Iran stopped producing 20% enriched uranium as part of the 2015 agreement, but the head of Iran’s Atomic Energy Organization, Ali Akbar Salehi, claims Iran can now enrich uranium to a higher level than it could before the deal. Experts believe that, should it choose to resume the enrichment of uranium, Iran could build a bomb within about a year.
Defeat for Iran’s moderates would carry dangers even if the broader Middle East was at peace. But in Syria, Yemen, Iraq and Lebanon, the hardliners of the Iranian Revolutionary Guard Corps will feel emboldened, not deterred. Theirs’ is an ideological war.
The collapse of the deal could make Syria a proxy battlefield between Israel and the Iranian militia embedded there. The signs are already present. On Monday, Israeli Energy Minister Yuval Steinitz warned: “If Assad allows Iran to turn Syria into a forward operating base against us, to attack us from Syrian soil, he should know that will spell his end.” And on Tuesday, the Israeli military ordered the opening of civilian shelters after detecting what it called “irregular activity” among Iranian forces in Syria.
Iran could also leverage its support of Shia militia in Iraq to undermine any efforts by the next government (elections are on May 12) to sustain relations with the US. Iranian and Iraqi militia already in Syria could expand attacks against the Syrian Democratic Forces and the US troops who support them.
These are all worst-case scenarios, but they are far from inconceivable.
On a visit to Europe in 2009, President Barack Obama was asked whether he believed in ‘American exceptionalism.’
“I see no contradiction between believing that America has a continued extraordinary role in leading the world towards peace and prosperity and recognizing that that leadership is incumbent, depends on, our ability to create partnerships,” he replied. Nowadays, the term seems to mean ‘except for America’ on a broad range of issues.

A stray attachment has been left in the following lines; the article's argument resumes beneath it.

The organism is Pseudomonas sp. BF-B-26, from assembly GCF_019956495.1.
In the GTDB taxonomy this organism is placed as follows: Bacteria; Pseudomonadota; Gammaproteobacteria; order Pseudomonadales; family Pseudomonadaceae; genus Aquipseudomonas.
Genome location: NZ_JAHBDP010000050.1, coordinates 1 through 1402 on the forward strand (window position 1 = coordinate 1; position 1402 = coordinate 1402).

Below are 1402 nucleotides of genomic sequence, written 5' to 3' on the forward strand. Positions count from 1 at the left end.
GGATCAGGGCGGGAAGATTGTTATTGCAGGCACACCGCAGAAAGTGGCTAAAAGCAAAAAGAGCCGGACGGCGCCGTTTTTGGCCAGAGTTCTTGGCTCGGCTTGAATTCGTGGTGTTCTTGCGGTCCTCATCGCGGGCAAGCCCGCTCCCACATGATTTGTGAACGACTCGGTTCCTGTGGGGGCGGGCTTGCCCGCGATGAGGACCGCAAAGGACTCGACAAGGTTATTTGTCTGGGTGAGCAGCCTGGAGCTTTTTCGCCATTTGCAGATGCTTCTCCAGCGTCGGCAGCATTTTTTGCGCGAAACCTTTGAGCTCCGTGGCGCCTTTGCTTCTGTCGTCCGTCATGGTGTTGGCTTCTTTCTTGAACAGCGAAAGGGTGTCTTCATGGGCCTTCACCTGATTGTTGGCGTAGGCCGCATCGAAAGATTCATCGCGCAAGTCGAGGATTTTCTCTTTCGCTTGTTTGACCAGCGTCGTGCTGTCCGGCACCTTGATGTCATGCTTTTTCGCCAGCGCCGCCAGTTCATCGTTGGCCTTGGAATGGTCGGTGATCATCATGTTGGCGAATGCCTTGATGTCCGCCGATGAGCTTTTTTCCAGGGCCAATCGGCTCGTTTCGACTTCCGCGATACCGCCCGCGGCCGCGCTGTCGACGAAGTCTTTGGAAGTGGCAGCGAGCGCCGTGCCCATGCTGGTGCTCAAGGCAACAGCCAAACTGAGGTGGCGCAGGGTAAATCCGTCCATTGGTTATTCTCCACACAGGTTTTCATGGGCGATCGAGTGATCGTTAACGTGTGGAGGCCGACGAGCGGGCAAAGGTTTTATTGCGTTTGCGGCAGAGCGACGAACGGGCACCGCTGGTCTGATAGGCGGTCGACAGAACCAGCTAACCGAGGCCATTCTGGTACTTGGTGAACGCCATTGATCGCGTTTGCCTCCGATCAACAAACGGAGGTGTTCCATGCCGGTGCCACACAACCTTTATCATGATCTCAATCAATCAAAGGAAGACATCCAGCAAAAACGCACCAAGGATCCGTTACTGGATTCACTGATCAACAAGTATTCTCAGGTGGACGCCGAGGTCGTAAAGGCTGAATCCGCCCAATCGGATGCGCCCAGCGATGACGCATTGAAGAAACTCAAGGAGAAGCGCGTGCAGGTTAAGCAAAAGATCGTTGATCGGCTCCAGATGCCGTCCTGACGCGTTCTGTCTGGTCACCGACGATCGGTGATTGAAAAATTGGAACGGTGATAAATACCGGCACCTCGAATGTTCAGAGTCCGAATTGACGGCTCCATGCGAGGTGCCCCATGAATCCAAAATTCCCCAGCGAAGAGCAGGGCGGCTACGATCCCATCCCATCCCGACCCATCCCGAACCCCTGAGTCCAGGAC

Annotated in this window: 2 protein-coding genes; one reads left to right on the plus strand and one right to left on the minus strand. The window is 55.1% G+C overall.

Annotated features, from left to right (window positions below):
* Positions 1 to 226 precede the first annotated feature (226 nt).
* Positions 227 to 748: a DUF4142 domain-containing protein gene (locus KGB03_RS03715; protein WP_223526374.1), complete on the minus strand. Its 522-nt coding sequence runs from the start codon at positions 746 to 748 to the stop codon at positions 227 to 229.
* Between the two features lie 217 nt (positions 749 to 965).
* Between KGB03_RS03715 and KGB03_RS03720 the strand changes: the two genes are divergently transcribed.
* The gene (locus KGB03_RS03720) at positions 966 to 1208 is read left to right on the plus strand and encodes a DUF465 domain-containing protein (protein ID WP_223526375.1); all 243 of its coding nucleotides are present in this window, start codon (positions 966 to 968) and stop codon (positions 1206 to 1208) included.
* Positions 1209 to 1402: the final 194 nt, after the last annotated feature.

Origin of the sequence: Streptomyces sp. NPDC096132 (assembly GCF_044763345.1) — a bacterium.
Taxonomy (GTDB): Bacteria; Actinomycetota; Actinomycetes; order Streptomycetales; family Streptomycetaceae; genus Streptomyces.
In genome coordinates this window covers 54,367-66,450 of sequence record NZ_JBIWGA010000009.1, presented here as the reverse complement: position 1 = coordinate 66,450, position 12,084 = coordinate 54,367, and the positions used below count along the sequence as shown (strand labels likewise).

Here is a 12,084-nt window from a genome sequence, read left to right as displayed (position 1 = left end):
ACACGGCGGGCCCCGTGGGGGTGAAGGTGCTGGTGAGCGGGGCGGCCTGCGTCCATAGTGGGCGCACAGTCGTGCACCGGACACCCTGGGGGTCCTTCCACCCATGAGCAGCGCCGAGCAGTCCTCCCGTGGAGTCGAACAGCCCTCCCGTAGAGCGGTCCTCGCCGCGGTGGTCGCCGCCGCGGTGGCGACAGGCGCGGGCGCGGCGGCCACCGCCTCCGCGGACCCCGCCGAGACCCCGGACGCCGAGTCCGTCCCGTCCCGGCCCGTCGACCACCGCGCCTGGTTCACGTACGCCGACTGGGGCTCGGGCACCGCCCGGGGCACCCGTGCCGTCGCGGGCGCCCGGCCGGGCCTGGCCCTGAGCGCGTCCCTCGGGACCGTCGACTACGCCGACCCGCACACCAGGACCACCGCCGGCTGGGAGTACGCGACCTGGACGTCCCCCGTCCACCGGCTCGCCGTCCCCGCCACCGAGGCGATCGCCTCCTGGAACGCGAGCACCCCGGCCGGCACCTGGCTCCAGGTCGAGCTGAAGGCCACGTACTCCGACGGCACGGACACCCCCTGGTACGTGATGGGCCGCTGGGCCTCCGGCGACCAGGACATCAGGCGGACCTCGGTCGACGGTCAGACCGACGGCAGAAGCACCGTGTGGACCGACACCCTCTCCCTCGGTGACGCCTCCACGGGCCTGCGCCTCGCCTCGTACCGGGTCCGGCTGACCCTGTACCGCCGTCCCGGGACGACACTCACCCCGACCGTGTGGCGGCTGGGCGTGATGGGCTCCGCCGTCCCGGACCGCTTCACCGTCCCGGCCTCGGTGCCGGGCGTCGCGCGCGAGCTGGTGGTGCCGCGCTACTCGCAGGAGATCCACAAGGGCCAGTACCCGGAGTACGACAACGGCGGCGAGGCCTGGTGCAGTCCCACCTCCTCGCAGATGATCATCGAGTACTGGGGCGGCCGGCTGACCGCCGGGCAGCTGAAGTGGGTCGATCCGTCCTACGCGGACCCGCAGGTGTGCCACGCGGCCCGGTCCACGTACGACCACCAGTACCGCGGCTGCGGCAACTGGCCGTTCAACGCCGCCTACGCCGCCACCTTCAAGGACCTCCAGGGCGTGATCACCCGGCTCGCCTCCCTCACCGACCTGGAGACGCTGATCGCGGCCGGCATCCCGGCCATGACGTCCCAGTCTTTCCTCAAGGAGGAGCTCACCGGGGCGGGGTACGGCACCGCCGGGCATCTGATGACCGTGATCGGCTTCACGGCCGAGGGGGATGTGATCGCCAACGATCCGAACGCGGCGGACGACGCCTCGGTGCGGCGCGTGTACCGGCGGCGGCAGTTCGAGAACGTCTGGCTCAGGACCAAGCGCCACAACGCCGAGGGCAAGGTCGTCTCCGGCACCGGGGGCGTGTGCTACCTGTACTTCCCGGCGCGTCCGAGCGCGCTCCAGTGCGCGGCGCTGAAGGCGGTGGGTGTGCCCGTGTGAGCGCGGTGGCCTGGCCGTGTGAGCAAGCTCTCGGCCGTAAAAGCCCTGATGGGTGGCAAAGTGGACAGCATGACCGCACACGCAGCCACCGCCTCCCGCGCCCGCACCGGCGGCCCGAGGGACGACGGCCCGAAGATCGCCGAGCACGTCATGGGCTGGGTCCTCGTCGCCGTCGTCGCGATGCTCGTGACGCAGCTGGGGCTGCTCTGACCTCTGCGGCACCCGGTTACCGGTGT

US leadership cannot be replaced on the global stage – witness North Korea – but a series of makeshift alternatives are coming into view.
In the case of the nuclear agreement with Iran, Europe finds itself the spurned partner in search of a role, suddenly on the same side as Russia and China. Iran will look to Asia – China, India, South Korea – for investment and trade. And it will look to Russia for energy cooperation. The US, enthusiastically backed by Israel and Saudi Arabia (which would incidentally benefit from curtailed Iranian oil exports), might threaten Iran with much worse than sanctions if it is perceived as accelerating its nuclear program.
Further afield, what of the prospects for a deal between Trump and North Korean leader Kim Jong Un? Will Kim decide that to satisfy this administration he will have to make verifiable and permanent concessions leading to the denuclearization of the Korean peninsula? Or will the Iranian example deter him from negotiating a nuclear deal – because an unreliable America would exploit his lack of a “nuclear shield”?
To resurrect that old Chinese curse, “May you live in interesting times.”